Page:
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Asking clients: Can small legal start-ups compete with the big boys? And do you have to risk your neck?

David LLP v Goliath & Partners? (graphic by Mint)
David LLP v Goliath & Partners? (graphic by Mint)
In today’s edition of Mint: “Today our biggest problem is not foreign firms, it is people working at one-tenth the price that we work at,” said Cyril Shroff, the Mumbai managing partner of Amarchand & Mangaldas & Suresh A. Shroff & Co., in an interview in early 2012. “You are constantly being pulled down in price.”

In particular, he was referring to startup law firms. Professor Jayanth Krishnan of Indiana University’s Maurer School of Law has conservatively counted around 210 corporate law firms in India, as part of his research on the Indian legal industry. Just under 100 of those firms were set up after 2000, according to Krishnan, and at least 47 new firms opened their doors in the last five years, many having “peeled off” from larger firms.

The younger and smaller firms usually compete very aggressively on price, sometimes offering to work for free, and are turning the subdued economic climate into an advantage.

“When (the company) goes through a cost cut, the first thing to go is (the budget on) external lawyers. So instead of completely getting rid of (external lawyers), I’ve moved to a smaller firm,” explains one in-house counsel.

But are these firms like mosquitoes with a short lifespan vexing an elephant or will they disrupt the legal industry food chain in more fundamental ways?

Fire breathers

Mysore Prasanna has witnessed the evolution of the legal industry from a client’s perspective more closely than most: He began practicing in 1970, worked as a lawyer at Indian companies from 1977 and was group general counsel for the Aditya Birla Group from 1998 to 2010.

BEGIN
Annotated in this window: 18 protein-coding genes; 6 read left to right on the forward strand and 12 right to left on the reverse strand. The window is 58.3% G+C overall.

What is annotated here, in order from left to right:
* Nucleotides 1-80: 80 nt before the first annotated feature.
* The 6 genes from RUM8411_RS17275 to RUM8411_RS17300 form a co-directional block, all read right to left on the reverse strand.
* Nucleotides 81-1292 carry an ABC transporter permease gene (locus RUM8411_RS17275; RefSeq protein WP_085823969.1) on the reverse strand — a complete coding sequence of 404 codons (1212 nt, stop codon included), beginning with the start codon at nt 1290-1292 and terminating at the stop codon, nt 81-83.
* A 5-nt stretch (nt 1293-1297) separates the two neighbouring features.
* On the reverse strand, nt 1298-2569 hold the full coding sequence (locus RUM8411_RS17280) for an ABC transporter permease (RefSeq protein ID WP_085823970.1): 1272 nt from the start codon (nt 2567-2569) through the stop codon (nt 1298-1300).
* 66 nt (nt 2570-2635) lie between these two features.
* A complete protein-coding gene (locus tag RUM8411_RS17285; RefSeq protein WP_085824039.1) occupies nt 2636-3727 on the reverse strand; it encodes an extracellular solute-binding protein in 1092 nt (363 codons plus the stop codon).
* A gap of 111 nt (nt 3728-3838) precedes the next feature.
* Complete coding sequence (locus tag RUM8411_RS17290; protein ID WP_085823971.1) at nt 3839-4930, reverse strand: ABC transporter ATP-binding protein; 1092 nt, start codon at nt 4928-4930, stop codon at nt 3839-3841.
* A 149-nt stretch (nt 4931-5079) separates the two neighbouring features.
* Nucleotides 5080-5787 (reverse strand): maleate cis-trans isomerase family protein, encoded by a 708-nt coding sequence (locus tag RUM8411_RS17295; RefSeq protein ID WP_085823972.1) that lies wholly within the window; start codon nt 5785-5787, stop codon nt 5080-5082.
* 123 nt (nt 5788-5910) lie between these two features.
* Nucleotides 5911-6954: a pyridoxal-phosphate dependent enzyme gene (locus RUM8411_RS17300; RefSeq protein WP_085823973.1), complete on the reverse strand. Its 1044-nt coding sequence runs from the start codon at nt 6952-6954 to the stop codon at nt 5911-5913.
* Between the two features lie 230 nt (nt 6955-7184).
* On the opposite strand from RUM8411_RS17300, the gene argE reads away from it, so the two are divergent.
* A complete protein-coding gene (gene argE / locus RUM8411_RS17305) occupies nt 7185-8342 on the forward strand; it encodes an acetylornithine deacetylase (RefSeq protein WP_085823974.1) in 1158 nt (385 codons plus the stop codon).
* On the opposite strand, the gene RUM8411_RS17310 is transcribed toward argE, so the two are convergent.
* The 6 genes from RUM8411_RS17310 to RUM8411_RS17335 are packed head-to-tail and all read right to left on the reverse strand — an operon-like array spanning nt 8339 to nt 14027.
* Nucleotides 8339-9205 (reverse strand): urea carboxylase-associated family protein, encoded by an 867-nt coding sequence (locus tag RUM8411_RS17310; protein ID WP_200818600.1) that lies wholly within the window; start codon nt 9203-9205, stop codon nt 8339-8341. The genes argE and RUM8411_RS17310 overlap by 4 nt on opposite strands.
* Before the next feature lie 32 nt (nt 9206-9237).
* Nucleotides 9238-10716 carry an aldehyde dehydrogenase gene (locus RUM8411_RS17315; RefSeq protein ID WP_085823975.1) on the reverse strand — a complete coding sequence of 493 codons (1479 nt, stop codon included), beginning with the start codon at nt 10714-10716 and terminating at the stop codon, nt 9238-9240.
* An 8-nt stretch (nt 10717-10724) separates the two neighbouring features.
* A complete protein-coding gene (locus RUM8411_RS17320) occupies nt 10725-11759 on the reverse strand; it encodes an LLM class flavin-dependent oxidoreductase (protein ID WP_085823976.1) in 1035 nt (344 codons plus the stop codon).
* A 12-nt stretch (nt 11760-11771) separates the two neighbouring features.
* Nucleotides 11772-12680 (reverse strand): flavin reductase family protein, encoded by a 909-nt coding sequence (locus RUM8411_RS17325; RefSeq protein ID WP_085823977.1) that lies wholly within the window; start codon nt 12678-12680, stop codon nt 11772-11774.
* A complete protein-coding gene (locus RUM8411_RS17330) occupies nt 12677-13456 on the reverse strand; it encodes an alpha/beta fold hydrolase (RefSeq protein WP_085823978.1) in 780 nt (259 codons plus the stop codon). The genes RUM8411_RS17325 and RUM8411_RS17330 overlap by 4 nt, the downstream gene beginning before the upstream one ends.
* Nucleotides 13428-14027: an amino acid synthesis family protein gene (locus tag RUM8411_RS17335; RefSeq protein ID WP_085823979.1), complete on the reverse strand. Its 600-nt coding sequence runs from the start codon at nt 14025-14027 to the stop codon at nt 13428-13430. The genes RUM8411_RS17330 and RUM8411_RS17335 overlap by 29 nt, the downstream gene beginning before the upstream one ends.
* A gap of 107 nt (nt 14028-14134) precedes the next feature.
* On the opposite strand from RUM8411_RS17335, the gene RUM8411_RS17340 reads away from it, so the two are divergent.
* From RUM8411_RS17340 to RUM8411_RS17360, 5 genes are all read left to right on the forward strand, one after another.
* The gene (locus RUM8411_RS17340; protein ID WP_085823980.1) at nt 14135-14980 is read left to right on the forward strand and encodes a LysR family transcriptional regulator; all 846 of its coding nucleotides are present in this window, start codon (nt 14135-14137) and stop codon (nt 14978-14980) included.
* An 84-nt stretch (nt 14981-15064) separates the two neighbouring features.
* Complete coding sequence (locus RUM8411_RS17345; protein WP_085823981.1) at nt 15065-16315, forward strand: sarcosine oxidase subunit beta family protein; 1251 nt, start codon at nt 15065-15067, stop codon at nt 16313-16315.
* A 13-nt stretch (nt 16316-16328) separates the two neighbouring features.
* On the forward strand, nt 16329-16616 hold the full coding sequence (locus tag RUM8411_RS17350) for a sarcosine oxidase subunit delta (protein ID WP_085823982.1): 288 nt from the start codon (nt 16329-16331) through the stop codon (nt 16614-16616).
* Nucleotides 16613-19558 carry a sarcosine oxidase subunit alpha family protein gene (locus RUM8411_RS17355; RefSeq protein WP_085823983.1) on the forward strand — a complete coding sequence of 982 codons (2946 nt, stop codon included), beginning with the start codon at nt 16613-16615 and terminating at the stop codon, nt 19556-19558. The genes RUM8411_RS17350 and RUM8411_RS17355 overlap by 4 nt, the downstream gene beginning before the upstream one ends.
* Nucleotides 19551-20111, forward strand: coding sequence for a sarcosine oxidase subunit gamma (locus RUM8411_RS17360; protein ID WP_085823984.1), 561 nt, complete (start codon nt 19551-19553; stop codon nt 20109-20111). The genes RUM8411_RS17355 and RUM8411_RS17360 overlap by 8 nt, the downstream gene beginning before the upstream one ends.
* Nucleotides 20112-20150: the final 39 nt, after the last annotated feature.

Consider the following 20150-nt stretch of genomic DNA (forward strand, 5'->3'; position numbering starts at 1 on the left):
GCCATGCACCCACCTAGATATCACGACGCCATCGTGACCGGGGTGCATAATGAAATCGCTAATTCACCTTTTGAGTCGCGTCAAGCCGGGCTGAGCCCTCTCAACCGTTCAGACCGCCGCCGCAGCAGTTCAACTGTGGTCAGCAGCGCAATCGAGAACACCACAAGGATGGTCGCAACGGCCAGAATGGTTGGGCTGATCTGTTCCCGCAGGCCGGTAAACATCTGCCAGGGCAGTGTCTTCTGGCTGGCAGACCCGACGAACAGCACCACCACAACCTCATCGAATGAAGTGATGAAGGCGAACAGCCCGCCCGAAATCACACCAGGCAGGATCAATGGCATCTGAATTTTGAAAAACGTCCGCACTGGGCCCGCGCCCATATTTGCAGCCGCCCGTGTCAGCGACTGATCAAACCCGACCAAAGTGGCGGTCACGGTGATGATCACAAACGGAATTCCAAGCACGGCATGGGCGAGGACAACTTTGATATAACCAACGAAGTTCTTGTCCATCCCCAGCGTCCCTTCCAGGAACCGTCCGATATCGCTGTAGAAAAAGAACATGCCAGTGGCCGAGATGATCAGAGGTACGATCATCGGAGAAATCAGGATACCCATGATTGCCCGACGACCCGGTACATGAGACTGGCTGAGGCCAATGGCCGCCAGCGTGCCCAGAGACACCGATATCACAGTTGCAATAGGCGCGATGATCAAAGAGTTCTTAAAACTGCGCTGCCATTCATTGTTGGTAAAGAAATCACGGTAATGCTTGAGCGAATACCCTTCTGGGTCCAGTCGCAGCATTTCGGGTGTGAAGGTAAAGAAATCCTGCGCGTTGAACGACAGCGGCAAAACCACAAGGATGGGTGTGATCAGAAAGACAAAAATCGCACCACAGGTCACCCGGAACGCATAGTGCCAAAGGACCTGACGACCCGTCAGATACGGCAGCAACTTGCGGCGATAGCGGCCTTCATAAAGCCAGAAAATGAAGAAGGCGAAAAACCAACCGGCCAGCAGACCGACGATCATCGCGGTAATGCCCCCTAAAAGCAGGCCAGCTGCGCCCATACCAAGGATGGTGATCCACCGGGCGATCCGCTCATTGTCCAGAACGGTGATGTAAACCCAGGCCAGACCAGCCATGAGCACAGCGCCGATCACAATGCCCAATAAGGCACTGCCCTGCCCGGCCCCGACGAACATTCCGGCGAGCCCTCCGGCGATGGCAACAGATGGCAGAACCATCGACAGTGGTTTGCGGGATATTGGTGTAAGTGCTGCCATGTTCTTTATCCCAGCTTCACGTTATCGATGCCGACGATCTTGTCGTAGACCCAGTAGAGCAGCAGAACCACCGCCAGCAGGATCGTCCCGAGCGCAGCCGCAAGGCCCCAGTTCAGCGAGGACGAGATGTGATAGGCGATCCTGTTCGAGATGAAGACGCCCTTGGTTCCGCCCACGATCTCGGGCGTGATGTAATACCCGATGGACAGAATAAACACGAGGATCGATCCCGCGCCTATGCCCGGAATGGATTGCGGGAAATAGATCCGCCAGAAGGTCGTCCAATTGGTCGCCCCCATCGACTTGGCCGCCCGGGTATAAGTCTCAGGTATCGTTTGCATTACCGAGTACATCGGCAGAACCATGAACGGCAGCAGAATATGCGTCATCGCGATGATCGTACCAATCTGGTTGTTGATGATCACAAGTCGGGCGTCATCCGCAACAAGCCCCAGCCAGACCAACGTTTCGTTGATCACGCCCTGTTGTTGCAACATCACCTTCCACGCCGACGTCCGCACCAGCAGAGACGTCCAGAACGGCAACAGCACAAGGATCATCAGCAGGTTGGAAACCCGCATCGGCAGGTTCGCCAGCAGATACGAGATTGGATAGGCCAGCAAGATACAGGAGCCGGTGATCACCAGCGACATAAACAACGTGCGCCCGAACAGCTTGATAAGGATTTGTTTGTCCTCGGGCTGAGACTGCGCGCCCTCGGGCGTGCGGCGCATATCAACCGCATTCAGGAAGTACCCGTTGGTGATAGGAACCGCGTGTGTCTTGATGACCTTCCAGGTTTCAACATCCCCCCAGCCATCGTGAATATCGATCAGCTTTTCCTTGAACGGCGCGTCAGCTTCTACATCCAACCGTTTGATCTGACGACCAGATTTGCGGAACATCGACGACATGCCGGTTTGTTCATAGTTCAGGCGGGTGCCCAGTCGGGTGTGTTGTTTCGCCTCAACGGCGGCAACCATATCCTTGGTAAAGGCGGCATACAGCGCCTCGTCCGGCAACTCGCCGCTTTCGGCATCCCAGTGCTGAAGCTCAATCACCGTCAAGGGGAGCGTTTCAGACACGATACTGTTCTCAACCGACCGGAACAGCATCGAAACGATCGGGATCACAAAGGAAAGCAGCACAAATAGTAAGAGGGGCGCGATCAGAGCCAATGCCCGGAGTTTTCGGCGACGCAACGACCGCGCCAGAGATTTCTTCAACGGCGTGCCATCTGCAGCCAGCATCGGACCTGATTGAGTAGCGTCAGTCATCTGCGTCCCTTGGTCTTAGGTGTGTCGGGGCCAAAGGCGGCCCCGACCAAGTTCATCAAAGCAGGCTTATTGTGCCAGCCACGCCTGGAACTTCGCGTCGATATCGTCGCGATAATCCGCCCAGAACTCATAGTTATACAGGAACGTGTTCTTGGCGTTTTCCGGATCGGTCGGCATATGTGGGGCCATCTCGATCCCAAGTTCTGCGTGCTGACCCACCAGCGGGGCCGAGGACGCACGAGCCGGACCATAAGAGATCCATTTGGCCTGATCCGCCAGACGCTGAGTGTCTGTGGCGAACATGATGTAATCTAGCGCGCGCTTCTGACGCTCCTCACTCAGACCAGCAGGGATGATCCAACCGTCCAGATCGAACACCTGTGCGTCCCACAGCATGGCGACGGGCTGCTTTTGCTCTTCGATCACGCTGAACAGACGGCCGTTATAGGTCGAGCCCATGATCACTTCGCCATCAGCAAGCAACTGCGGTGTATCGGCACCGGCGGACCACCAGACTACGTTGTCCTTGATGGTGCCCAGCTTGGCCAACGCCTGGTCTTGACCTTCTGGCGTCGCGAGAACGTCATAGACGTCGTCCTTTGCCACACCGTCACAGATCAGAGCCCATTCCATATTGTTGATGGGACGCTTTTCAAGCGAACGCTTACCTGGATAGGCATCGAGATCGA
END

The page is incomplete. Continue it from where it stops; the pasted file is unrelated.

In his experience, most lawyers start their own firms for broadly similar reasons. In-housers who take the plunge may often feel that they have reached the limit of their current career path but still have “fire in the belly”, while also eying longer-term economic considerations.

Senior associates or young partners leaving larger law firms, he says, are often driven by the ambition to create something of their own, as well as dissatisfaction with the recognition they receive at their existing firms or a sense of “exploitation” or frustration about not rising through the ranks internally compared with the “blue-eyed boys”.

This psychological profile of the stereotypical entrepreneurial lawyer perhaps gives start-ups an edge over their older competitors.

“One thing I do feel is, when you are starting up there is a hunger to prove yourself,” says Madhu Khatri, who is associate general counsel at Microsoft, but spoke in her personal capacity.

Can’t buy me love

A legal head at one of India’s large global companies has had bad experiences with some big law firms. Twice, she says, she caught one of India’s well-known legal brand names inflating its bills by charging for work that its lawyers never performed. So the in-house lawyer blacklisted the firm and several months ago approached a less than three-year-old start-up, negotiating lower rates and setting performance metrics for certain types of work.

“It’s working fantastically: They are so keen for the work and the business and the turnaround (time) is fantastic,” she enthuses.

Khatri, who instructs large firms and several smaller specialist and start-up firms, says that she has personally always found it “interesting and useful” to work with start-up law firms. “I found people who work very hard, who have innovative service and are more in touch with the needs of the clients, which large firms tend to ignore.”

Some niche sectors, such as private equity (PE) and venture capital (VC), can also open up several avenues for start-ups. “I suggest start-ups and other mid-size tier II and III firms to some of my portfolio companies and I find them (able) to provide better services (than the top-tier firms),” says Karthik Mahalingam, Mumbai-based legal counsel at the philanthropic investment fund Omidyar Network.

The brave

While smaller firms may be keeping some clients happy with their services, instructing the unknown over the incumbents can be a gutsy move.

No one ever got fired for hiring IBM, say three in-house counsel separately interviewed for this article, about the propensity of managements and general counsel to prefer the big law firm brands in India—“playing it safe” in other words.